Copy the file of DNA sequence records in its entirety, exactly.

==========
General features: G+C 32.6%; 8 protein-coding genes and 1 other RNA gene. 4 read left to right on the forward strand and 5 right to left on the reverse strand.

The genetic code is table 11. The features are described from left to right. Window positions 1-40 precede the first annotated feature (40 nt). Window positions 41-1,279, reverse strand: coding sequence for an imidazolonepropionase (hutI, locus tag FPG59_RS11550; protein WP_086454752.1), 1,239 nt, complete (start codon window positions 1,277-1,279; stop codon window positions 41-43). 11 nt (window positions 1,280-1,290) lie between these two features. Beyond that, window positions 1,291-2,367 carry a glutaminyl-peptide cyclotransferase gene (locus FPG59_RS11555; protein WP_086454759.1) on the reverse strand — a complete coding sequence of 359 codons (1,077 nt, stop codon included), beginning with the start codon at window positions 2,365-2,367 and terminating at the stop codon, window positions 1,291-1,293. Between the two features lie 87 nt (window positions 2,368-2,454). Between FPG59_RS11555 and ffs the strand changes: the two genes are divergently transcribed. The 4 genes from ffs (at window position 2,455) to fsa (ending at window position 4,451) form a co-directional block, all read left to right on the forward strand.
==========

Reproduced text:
General features: G+C 32.6%; 8 protein-coding genes and 1 other RNA gene. 4 read left to right on the forward strand and 5 right to left on the reverse strand.

The genetic code is table 11. The features are described from left to right. Window positions 1-40 precede the first annotated feature (40 nt). Window positions 41-1,279, reverse strand: coding sequence for an imidazolonepropionase (hutI, locus tag FPG59_RS11550; protein WP_086454752.1), 1,239 nt, complete (start codon window positions 1,277-1,279; stop codon window positions 41-43). 11 nt (window positions 1,280-1,290) lie between these two features. Beyond that, window positions 1,291-2,367 carry a glutaminyl-peptide cyclotransferase gene (locus FPG59_RS11555; protein WP_086454759.1) on the reverse strand — a complete coding sequence of 359 codons (1,077 nt, stop codon included), beginning with the start codon at window positions 2,365-2,367 and terminating at the stop codon, window positions 1,291-1,293. Between the two features lie 87 nt (window positions 2,368-2,454). Between FPG59_RS11555 and ffs the strand changes: the two genes are divergently transcribed. The 4 genes from ffs (at window position 2,455) to fsa (ending at window position 4,451) form a co-directional block, all read left to right on the forward strand.